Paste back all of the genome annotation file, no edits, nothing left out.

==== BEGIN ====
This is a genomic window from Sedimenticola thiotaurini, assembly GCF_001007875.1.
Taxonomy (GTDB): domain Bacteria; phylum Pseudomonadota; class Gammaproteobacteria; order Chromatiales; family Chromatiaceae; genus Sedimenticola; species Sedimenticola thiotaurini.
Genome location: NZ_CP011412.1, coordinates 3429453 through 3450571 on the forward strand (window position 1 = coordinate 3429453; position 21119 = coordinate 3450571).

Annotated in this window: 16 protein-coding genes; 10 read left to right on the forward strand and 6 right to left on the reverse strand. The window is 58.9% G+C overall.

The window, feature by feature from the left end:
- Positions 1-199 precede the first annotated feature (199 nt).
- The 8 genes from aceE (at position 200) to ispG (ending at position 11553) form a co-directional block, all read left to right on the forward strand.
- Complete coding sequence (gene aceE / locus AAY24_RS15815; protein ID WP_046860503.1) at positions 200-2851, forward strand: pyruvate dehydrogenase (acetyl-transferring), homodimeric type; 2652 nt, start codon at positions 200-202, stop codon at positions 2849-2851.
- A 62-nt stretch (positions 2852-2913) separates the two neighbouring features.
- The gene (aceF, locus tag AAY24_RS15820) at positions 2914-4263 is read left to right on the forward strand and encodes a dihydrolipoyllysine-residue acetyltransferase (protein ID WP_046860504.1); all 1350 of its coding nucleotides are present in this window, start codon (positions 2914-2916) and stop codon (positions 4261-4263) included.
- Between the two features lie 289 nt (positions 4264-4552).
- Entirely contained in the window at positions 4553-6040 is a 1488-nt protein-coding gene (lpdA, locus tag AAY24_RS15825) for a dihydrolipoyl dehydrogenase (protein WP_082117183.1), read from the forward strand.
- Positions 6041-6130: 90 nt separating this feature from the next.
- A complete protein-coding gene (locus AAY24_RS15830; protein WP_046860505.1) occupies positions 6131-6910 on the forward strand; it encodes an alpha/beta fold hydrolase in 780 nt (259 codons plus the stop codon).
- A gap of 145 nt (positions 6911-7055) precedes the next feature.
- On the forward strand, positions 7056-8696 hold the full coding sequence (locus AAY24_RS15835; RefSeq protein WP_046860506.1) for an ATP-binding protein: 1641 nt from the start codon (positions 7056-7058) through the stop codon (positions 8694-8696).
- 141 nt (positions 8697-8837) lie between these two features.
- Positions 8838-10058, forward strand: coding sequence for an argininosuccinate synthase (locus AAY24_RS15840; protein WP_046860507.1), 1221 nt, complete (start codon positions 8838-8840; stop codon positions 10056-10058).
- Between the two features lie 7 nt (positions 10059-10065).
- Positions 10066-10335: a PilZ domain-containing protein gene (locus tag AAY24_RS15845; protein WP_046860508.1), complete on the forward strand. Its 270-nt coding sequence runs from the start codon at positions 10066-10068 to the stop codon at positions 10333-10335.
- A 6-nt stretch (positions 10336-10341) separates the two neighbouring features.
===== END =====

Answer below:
This is a genomic window from Sedimenticola thiotaurini, assembly GCF_001007875.1.
Taxonomy (GTDB): domain Bacteria; phylum Pseudomonadota; class Gammaproteobacteria; order Chromatiales; family Chromatiaceae; genus Sedimenticola; species Sedimenticola thiotaurini.
Genome location: NZ_CP011412.1, coordinates 3429453 through 3450571 on the forward strand (window position 1 = coordinate 3429453; position 21119 = coordinate 3450571).

Annotated in this window: 16 protein-coding genes; 10 read left to right on the forward strand and 6 right to left on the reverse strand. The window is 58.9% G+C overall.

The window, feature by feature from the left end:
- Positions 1-199 precede the first annotated feature (199 nt).
- The 8 genes from aceE (at position 200) to ispG (ending at position 11553) form a co-directional block, all read left to right on the forward strand.
- Complete coding sequence (gene aceE / locus AAY24_RS15815; protein ID WP_046860503.1) at positions 200-2851, forward strand: pyruvate dehydrogenase (acetyl-transferring), homodimeric type; 2652 nt, start codon at positions 200-202, stop codon at positions 2849-2851.
- A 62-nt stretch (positions 2852-2913) separates the two neighbouring features.
- The gene (aceF, locus tag AAY24_RS15820) at positions 2914-4263 is read left to right on the forward strand and encodes a dihydrolipoyllysine-residue acetyltransferase (protein ID WP_046860504.1); all 1350 of its coding nucleotides are present in this window, start codon (positions 2914-2916) and stop codon (positions 4261-4263) included.
- Between the two features lie 289 nt (positions 4264-4552).
- Entirely contained in the window at positions 4553-6040 is a 1488-nt protein-coding gene (lpdA, locus tag AAY24_RS15825) for a dihydrolipoyl dehydrogenase (protein WP_082117183.1), read from the forward strand.
- Positions 6041-6130: 90 nt separating this feature from the next.
- A complete protein-coding gene (locus AAY24_RS15830; protein WP_046860505.1) occupies positions 6131-6910 on the forward strand; it encodes an alpha/beta fold hydrolase in 780 nt (259 codons plus the stop codon).
- A gap of 145 nt (positions 6911-7055) precedes the next feature.
- On the forward strand, positions 7056-8696 hold the full coding sequence (locus AAY24_RS15835; RefSeq protein WP_046860506.1) for an ATP-binding protein: 1641 nt from the start codon (positions 7056-7058) through the stop codon (positions 8694-8696).
- 141 nt (positions 8697-8837) lie between these two features.
- Positions 8838-10058, forward strand: coding sequence for an argininosuccinate synthase (locus AAY24_RS15840; protein WP_046860507.1), 1221 nt, complete (start codon positions 8838-8840; stop codon positions 10056-10058).
- Between the two features lie 7 nt (positions 10059-10065).
- Positions 10066-10335: a PilZ domain-containing protein gene (locus tag AAY24_RS15845; protein WP_046860508.1), complete on the forward strand. Its 270-nt coding sequence runs from the start codon at positions 10066-10068 to the stop codon at positions 10333-10335.
- A 6-nt stretch (positions 10336-10341) separates the two neighbouring features.